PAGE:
Apple to enter mobile-map world as Google rival
Apple has given notice that in the fall, its phones would no longer carry Google maps, but instead would have Apple's own map service built in, part of its new mobile operating system. Maps are simply too important to be left to a rival.
The New York Times
SAN FRANCISCO — Get ready for the mobile map wars.
For many people, phones have become an important way to navigate the world, and mobile maps are at the core of the journey. They are often a critical element in commerce, socializing and search.
So far, Google has reigned supreme in the mobile-map world, with its maps on every iPhone sold so far — and, of course, on every phone based on Google's own Android operating system.
Last week, though, Apple gave notice it would enter the battle, announcing that in the fall, its phones would no longer carry Google maps, but instead would have Apple's own map service built in, part of its new mobile operating system. Maps are simply too important to be left to a rival.
The question is: Can Apple build a map service that does as good a job, or a better one, than Google has?
If Apple slips up, consumers in the highly competitive smartphone market may have a good reason to turn to Android phones. If Apple succeeds, Google will be under pressure at a time when it already has to deal with other competitors in map services.
"It makes Apple more valuable and denies Google a lot of user data, and a brand presence, on the iPhone," said Ben Bajarin, an analyst with the technology research firm Creative Strategies.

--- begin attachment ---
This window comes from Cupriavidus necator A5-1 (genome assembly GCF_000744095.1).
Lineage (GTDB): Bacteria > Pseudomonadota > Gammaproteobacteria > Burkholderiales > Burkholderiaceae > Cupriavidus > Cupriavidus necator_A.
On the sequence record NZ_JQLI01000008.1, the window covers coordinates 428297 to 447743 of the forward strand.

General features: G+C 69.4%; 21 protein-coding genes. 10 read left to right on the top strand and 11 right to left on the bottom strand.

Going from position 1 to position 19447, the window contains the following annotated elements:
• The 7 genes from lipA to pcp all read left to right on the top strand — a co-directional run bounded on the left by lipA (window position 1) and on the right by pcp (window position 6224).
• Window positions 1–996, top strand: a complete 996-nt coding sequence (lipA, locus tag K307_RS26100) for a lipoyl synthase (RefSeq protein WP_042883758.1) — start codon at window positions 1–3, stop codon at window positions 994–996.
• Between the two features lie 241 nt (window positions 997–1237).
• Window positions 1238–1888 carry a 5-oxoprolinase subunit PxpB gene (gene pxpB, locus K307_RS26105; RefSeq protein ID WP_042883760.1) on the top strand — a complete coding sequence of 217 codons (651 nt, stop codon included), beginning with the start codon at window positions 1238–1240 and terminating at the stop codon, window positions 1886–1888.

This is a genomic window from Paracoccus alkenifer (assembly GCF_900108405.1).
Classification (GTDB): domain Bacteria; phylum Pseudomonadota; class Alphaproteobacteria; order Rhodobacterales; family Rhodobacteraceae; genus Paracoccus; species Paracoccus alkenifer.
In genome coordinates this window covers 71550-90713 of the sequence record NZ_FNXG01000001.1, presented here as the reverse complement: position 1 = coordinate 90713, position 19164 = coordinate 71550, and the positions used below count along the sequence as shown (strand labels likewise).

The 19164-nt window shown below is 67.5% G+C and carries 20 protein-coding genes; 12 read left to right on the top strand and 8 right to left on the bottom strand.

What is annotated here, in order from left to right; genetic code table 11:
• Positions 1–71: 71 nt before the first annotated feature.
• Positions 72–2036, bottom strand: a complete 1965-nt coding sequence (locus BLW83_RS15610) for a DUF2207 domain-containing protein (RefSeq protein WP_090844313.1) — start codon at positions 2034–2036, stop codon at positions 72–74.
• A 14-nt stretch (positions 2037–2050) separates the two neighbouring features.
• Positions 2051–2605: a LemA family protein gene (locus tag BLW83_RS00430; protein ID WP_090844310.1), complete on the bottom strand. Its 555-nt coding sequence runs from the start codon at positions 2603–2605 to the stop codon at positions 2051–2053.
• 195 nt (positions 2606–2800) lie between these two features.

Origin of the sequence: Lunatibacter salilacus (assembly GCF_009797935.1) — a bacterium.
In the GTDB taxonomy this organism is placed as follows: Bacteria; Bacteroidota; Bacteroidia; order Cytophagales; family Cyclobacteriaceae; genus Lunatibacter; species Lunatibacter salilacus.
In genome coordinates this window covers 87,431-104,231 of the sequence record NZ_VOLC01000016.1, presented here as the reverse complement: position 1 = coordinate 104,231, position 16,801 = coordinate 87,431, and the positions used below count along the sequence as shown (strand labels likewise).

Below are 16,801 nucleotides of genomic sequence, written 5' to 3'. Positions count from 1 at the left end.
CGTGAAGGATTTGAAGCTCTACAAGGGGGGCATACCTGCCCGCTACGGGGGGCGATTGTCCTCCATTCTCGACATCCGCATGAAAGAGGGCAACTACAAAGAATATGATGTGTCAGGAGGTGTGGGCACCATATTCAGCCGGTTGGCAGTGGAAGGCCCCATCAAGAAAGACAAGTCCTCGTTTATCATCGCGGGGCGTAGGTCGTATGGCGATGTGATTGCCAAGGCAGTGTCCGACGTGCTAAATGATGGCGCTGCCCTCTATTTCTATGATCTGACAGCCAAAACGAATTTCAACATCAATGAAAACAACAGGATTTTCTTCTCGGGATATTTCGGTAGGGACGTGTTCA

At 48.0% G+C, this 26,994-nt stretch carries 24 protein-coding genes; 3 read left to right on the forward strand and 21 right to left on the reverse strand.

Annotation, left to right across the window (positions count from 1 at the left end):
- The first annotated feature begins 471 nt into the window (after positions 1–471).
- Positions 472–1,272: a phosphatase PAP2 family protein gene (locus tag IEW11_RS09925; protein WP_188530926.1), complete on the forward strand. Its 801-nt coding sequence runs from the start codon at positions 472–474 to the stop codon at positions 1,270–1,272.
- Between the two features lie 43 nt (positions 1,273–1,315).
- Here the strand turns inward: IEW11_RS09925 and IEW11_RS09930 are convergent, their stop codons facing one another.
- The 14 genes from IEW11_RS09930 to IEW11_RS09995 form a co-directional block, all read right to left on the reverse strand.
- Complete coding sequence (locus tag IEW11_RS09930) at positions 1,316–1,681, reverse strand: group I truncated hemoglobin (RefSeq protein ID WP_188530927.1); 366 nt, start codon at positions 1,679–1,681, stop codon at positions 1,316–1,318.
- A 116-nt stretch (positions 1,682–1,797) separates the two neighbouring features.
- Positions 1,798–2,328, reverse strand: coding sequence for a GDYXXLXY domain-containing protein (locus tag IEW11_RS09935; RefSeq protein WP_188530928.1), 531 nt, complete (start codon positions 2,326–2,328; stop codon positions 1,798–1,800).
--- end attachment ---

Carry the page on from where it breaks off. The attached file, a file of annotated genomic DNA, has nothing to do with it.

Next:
If Apple cannot meet or exceed Google's maps, he added, "it will irk their power users," who are the most valuable customers.
Apple's move into maps was not exactly a surprise. It has bought a few companies that make mapping features, like three-dimensional visualizations, and has secured rights to data such as the names and layouts of streets in more than 100 countries from TomTom, a big digital-map company based in the Netherlands.
But making digital maps is not easy. Google has spent years working on its services, pouring all kinds of resources into the effort, including its Street View project to photograph and map the world. It will be hard to duplicate that depth and breadth.
"Apple has gotten into a place that is very technical, quite a challenge, and like nothing they've done before," said Noam Bardin, chief executive of Waze, a mapping service that provides real-time traffic information by tracking the movement of phones.
Still, it would be foolish to underestimate Apple, said John Musser, editor of ProgrammableWeb, an online service that follows mobile-application development.
"Apple so far has close to nothing in maps because they never had a product before," Musser said. "But they are hardly empty-handed."
Mapping technology is a growing field that draws on everything from aerial photography to the movement of the continents, to individual comments on websites about a favorite hiking trail or a bad dining experience.
ProgrammableWeb counts 240 mapping-related services that people building mobile map applications can draw from. That is up 73 percent from a year ago, and 243 percent since 2009.
Apple has offered few details about its plans for the map service, which is part of its new operating system, iOS 6, that was unveiled at the company's annual developer conference in San Francisco.
Some of the features may come from companies it now owns. Apple may buy other features — like store locations and hours, and information about walking paths, landmarks and public transportation — from data companies, independent developers and consumer-information services like Yelp.